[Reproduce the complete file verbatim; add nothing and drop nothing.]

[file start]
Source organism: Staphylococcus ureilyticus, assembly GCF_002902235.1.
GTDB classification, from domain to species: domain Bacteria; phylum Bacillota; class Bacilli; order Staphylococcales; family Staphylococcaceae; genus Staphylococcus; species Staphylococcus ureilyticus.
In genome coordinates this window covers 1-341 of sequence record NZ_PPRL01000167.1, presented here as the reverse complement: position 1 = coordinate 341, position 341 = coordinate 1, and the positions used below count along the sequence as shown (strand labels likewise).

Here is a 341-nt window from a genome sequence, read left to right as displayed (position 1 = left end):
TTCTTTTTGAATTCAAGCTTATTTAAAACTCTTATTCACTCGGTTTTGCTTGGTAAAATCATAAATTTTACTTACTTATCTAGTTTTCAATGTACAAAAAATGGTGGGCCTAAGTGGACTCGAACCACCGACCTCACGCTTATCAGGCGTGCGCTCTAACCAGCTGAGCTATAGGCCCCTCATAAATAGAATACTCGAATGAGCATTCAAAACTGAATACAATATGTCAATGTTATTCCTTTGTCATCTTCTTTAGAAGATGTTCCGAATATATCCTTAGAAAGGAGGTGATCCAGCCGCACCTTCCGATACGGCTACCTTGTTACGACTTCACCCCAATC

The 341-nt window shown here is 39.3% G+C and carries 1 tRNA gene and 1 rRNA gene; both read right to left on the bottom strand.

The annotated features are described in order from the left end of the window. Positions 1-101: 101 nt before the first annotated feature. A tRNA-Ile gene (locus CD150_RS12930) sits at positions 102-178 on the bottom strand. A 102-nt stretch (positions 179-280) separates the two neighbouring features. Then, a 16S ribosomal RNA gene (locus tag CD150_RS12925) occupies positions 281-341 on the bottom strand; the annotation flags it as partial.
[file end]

Source organism: Staphylococcus ureilyticus, assembly GCF_002902235.1.
GTDB classification, from domain to species: domain Bacteria; phylum Bacillota; class Bacilli; order Staphylococcales; family Staphylococcaceae; genus Staphylococcus; species Staphylococcus ureilyticus.
In genome coordinates this window covers 1-341 of sequence record NZ_PPRL01000167.1, presented here as the reverse complement: position 1 = coordinate 341, position 341 = coordinate 1, and the positions used below count along the sequence as shown (strand labels likewise).

Here is a 341-nt window from a genome sequence, read left to right as displayed (position 1 = left end):
TTCTTTTTGAATTCAAGCTTATTTAAAACTCTTATTCACTCGGTTTTGCTTGGTAAAATCATAAATTTTACTTACTTATCTAGTTTTCAATGTACAAAAAATGGTGGGCCTAAGTGGACTCGAACCACCGACCTCACGCTTATCAGGCGTGCGCTCTAACCAGCTGAGCTATAGGCCCCTCATAAATAGAATACTCGAATGAGCATTCAAAACTGAATACAATATGTCAATGTTATTCCTTTGTCATCTTCTTTAGAAGATGTTCCGAATATATCCTTAGAAAGGAGGTGATCCAGCCGCACCTTCCGATACGGCTACCTTGTTACGACTTCACCCCAATC

The 341-nt window shown here is 39.3% G+C and carries 1 tRNA gene and 1 rRNA gene; both read right to left on the bottom strand.

The annotated features are described in order from the left end of the window. Positions 1-101: 101 nt before the first annotated feature. A tRNA-Ile gene (locus CD150_RS12930) sits at positions 102-178 on the bottom strand. A 102-nt stretch (positions 179-280) separates the two neighbouring features. Then, a 16S ribosomal RNA gene (locus tag CD150_RS12925) occupies positions 281-341 on the bottom strand; the annotation flags it as partial.